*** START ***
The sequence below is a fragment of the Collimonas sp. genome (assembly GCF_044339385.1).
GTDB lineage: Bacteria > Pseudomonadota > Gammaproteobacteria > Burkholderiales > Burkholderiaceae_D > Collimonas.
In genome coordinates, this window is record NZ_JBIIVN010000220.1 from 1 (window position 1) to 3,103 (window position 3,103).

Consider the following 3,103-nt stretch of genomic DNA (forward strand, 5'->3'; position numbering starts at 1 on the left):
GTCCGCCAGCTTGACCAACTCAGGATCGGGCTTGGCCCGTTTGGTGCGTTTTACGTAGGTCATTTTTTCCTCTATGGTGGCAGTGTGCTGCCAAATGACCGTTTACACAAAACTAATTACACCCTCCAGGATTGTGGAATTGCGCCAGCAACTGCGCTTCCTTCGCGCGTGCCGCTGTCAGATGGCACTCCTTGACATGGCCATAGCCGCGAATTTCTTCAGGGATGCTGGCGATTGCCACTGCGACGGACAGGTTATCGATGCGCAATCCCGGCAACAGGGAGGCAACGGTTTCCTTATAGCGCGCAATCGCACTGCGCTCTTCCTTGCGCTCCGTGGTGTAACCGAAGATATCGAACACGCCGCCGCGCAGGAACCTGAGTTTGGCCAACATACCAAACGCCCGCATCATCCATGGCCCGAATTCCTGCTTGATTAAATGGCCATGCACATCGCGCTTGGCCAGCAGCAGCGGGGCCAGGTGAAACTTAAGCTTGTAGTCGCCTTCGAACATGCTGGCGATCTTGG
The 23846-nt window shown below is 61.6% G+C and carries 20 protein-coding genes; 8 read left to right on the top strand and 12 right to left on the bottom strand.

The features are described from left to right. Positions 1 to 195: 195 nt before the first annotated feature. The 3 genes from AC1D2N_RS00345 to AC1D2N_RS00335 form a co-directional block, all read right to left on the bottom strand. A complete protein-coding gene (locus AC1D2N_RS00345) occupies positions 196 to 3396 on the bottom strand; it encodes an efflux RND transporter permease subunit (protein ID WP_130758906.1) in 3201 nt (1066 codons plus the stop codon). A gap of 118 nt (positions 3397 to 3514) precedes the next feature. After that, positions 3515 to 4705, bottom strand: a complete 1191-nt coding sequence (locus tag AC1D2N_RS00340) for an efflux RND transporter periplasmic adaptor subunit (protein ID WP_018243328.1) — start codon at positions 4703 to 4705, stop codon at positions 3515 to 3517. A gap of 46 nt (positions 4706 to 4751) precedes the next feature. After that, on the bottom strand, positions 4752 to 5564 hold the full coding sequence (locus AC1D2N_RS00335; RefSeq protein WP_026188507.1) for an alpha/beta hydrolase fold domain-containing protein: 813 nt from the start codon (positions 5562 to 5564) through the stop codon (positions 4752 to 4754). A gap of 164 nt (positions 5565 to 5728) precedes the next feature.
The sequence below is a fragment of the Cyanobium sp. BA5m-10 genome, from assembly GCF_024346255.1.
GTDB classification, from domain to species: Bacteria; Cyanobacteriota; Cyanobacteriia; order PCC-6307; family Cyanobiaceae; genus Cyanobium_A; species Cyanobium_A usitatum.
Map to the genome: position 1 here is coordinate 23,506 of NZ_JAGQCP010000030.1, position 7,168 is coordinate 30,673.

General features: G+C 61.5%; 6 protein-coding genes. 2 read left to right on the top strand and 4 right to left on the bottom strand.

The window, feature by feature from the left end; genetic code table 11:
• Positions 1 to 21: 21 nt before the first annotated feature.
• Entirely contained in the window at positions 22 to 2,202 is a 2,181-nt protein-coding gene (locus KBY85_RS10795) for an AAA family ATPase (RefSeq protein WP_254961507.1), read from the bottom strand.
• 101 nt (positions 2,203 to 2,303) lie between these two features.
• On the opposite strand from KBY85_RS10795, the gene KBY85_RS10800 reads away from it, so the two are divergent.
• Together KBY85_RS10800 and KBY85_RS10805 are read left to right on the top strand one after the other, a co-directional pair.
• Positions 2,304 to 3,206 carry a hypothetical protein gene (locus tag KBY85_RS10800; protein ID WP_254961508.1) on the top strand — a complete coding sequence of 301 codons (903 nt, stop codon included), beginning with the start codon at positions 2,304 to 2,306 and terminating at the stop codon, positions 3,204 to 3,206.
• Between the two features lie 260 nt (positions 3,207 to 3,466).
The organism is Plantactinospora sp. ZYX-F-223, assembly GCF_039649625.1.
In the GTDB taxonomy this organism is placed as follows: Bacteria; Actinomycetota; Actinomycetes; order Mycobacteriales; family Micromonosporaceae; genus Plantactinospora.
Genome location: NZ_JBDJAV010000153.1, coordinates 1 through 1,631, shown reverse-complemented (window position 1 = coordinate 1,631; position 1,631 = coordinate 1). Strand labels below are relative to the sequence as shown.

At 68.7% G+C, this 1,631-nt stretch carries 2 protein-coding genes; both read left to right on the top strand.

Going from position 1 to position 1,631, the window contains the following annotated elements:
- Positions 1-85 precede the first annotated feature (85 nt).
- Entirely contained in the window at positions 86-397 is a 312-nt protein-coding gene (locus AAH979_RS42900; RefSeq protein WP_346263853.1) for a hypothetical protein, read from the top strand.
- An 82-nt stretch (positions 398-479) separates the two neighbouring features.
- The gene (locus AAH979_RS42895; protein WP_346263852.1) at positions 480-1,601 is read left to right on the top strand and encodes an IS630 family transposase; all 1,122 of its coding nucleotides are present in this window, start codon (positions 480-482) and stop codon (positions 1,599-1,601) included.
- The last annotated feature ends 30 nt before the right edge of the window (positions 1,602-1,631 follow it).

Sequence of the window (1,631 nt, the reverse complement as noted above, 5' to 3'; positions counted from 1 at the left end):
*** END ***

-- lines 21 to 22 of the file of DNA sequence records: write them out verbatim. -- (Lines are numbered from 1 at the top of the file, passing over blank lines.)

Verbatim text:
In the GTDB taxonomy this organism is placed as follows: Bacteria; Actinomycetota; Actinomycetes; order Mycobacteriales; family Micromonosporaceae; genus Plantactinospora.
Genome location: NZ_JBDJAV010000153.1, coordinates 1 through 1,631, shown reverse-complemented (window position 1 = coordinate 1,631; position 1,631 = coordinate 1). Strand labels below are relative to the sequence as shown.